Wednesday, October 20, 2010

Devotional 201010

Dear brothers and sisters,
Good morning. Hope you have a great start for the day despite of cloudy weather! A pastor was once asked by a new Christian, “I know Jesus is in Church on Sunday, but where is Jesus on Monday? Is he remaining in church or He is back to heaven?” It may sound like a childish question. But if you meditate on it a little bit more, it could be a very profound question to contemplate. Does Jesus go to work, school or doing house chores with us on Monday? A lot of Christians prefer Jesus to stay in church on Monday than going to work or wherever with them. But Jesus prefers to go with His people wherever they may be – for the sake of growing them to become light and salt of this world. How would you perform differently by knowing that Jesus works with you today?

In fact, though by this time you ought to be teachers, you need someone to teach you the elementary truths of God's word all over again. You need milk, not solid food! Anyone who lives on milk, being still an infant, is not acquainted with the teaching about righteousness. But solid food is for the mature, who by constant use have trained themselves to distinguish good from evil (Hebrews 5:12-14). It is in the nature of what God is doing in us that we grow. But this “naturalness” does not mean that growth is painless. Growth calls into action new parts of our minds, our emotions, our bodies. What we experience at these times often feels like pain. We are not used to stretching ourselves in these ways. But the pain should not surprise us—our muscles ache when we take up any new activity. Athletes expect to get sore muscles when they begin training. A commitment to Christ and obedience to his commands stretch us beyond ourselves, and that hurts. But this is a very different pain from that inflicted by torture or punishment. Growth pain is the kind we don’t regret; it leads to health and not disease or neurosis.

The problem with most of us was to avoid pain or any uncomfortable feelings. We therefore shy away from doing exercise, which causes problem to our body eventually. The author of Hebrews made it very clear to us. We need to grow in Him. We need to stretch our faith or apply our faith to action. People compare faith with muscle – the more you use or exercise your muscle, the stronger it will grow. In the same token, the more you exercise your faith, the stronger your faith will become. And we will become mature believers who can discern the will of God in our lives.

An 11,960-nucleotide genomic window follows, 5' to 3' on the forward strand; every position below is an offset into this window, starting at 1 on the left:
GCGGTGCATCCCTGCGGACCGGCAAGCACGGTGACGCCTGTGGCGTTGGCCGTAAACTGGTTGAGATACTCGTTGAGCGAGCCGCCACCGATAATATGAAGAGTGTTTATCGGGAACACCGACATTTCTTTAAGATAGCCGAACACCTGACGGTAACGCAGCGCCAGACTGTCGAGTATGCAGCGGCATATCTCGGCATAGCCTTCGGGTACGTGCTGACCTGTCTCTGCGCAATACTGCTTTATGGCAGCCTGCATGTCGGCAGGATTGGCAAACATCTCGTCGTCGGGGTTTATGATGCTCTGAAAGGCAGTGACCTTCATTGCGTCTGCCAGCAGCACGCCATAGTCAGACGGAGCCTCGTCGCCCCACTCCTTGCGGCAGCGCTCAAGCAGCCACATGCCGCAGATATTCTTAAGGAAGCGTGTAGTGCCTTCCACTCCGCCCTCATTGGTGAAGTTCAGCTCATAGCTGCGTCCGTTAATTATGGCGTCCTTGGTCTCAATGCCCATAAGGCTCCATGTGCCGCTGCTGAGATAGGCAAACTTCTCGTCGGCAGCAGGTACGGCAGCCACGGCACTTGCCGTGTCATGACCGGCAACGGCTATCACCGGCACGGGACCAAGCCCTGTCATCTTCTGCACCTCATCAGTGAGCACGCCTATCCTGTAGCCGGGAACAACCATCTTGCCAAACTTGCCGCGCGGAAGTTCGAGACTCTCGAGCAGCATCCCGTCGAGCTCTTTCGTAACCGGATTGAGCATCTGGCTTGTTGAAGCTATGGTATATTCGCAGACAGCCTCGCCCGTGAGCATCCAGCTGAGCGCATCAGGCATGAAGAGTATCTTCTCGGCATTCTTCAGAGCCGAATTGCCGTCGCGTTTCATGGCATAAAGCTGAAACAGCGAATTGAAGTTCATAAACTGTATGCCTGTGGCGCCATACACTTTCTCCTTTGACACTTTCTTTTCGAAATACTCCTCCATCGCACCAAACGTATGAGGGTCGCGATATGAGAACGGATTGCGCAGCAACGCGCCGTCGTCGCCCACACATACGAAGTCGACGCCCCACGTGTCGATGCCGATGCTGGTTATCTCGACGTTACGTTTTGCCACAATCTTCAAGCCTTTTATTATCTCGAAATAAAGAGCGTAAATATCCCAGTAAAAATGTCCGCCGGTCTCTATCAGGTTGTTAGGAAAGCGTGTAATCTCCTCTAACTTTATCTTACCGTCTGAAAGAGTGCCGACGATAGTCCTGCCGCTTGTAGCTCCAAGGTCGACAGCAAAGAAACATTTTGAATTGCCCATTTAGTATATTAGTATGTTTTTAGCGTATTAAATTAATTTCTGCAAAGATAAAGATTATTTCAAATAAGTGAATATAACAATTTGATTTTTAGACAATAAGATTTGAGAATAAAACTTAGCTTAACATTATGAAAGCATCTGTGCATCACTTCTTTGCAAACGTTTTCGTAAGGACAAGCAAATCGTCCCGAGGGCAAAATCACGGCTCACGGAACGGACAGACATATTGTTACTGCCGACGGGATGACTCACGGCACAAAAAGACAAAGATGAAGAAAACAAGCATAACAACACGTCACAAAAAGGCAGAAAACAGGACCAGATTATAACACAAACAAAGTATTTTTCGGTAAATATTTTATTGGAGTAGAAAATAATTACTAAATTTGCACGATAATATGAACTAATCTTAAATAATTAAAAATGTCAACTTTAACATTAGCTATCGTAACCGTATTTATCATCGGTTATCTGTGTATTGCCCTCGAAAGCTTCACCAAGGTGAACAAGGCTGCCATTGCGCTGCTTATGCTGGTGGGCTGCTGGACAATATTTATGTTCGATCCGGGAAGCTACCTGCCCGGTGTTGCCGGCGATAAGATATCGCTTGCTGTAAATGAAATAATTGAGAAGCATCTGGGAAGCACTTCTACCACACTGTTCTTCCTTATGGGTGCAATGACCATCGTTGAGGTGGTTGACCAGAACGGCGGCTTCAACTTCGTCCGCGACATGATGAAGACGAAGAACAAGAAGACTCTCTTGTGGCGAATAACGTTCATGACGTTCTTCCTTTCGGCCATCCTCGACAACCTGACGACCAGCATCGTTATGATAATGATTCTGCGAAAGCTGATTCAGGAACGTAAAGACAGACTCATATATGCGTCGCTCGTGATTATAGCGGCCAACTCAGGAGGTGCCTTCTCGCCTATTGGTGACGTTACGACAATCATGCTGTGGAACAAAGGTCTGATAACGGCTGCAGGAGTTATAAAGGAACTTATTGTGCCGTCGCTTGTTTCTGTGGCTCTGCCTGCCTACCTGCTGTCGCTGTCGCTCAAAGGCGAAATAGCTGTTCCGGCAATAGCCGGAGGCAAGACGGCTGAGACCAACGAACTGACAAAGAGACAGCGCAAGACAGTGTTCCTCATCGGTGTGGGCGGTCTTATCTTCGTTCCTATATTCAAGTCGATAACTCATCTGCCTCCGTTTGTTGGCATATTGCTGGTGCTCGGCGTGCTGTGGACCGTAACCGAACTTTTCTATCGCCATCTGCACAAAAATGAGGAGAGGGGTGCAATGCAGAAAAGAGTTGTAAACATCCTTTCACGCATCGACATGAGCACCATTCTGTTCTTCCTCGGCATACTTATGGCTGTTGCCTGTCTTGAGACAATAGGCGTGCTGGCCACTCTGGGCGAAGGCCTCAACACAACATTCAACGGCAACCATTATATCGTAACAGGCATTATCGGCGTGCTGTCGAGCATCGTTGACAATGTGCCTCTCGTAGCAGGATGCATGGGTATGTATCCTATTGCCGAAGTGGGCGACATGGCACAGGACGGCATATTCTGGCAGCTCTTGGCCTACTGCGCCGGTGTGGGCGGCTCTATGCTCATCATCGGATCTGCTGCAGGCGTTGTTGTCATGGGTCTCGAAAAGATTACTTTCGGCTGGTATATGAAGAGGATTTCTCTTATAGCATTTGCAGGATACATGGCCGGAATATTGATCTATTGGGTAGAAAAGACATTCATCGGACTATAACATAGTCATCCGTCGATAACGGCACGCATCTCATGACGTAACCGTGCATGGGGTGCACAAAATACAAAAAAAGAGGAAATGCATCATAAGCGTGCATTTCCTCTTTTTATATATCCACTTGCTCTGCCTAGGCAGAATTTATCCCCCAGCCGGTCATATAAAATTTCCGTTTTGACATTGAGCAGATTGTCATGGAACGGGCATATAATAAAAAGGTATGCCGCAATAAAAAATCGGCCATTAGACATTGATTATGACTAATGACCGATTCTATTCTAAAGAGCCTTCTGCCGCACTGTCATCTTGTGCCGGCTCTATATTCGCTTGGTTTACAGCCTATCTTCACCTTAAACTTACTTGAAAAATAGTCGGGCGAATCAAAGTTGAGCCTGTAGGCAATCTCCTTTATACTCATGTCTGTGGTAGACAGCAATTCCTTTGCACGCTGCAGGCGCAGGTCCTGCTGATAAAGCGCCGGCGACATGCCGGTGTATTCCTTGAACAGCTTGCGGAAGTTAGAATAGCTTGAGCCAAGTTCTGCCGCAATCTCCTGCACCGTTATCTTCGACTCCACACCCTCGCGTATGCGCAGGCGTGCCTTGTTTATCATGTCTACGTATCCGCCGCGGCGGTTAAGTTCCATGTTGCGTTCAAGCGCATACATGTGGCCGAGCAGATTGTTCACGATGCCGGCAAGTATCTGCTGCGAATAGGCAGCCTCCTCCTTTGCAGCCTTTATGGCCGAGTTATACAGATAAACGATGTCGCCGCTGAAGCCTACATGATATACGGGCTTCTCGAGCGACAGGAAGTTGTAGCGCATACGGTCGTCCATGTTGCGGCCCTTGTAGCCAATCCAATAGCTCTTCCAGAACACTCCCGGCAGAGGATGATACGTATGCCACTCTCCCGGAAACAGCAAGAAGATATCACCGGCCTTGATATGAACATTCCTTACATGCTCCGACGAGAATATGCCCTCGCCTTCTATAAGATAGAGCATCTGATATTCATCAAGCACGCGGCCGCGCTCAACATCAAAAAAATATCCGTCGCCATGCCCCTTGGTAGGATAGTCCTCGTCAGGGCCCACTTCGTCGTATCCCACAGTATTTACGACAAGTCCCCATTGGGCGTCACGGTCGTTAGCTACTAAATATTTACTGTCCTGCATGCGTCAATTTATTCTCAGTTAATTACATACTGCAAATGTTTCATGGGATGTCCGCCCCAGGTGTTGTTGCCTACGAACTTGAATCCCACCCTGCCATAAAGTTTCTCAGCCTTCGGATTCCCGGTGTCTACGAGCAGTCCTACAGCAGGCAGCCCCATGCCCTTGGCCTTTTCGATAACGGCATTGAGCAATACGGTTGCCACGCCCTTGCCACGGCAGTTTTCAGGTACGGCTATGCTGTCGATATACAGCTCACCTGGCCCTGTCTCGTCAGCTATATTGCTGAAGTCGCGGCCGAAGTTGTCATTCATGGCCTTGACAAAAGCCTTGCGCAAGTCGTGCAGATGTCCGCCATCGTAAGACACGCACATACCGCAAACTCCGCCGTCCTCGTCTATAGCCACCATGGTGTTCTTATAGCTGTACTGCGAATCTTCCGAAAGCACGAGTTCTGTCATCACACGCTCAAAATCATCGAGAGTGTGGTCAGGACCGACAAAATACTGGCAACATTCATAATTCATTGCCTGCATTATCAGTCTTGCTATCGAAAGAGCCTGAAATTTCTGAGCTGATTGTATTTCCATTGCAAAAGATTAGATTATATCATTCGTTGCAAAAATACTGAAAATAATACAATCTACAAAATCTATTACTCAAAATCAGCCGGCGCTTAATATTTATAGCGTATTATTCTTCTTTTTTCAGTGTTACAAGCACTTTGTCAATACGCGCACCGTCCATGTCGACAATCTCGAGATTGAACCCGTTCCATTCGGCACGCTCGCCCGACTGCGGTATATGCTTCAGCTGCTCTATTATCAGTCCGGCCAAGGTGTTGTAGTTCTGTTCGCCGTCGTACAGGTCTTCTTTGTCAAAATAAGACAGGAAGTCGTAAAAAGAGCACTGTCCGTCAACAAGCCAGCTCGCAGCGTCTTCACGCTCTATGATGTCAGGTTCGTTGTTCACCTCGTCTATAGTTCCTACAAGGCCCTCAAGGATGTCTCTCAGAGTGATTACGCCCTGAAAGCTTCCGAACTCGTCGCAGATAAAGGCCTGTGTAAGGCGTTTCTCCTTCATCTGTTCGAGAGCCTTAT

Eugene Peterson did not advice using introspection for our spiritual growth. The spiritual masters in our faith consistently discourage introspection. Growth takes place in quietness, in hidden ways, in silence and solitude. The process is not accessible to observation. Constantly taking our spiritual temperature is bad for our health. When we are introspective about our growth, what we are actually doing is examining our feelings—and feelings are notorious liars, especially in matters of faith.

Attentiveness to spiritual growth that does not become introspectively neurotic is only accomplished by participation in a worshiping community. Healthy spiritual growth requires the presence of the other—the brother, the sister, the pastor, the teacher. A private, proudly isolated life cannot grow. The two or three who gather together in Christ’s name keep each other sane. The Bible said, “Real religion, the kind that passes muster before God the Father, is this: Reach out to the homeless and loveless in their plight, and guard against corruption from the godless world” (James 1:27 The Message). We need Christian community to nurture our faith, because only in and through which our faith and love will be stretched and we will really grow to become a Christ-like person. It is through the community of faith that we understand what agape love is all about. Have mercy on introverted persons like me, O Lord. Help us participate in a worshiping community to nurture our spiritual growth in you…

With Love in growing process,

Tuesday, October 19, 2010

Devotional 191010

Dear brothers and sisters,
Thanks for your prayer for my preaching trip to New York. It was a fruitful experience of seeing God’s work in a very mission-minded church. This church is a growing church with clear focus on the Kingdom of God worldwide. All the pastoral staff and key leaders of the church commit to evangelize both locally and globally. I thanked God for giving me the opportunity to learn from this church in how to mobilize a big congregation for world missions. God cares for the well being of all nations. He loves all those whom He created according to His own image.

O LORD, our Lord, how majestic is your name in all the earth! You have set your glory above the heavens. From the lips of children and infants you have ordained praise because of your enemies, to silence the foe and the avenger. When I consider your heavens, the work of your fingers, the moon and the stars, which you have set in place, what is man that you are mindful of him, the son of man that you care for him? You made him a little lower than the heavenly beings and crowned him with glory and honor. You made him ruler over the works of your hands; you put everything under his feet: all flocks and herds, and the beasts of the field, the birds of the air, and the fish of the sea, all that swim the paths of the seas. O LORD, our Lord, how majestic is your name in all the earth! (Psalm 8)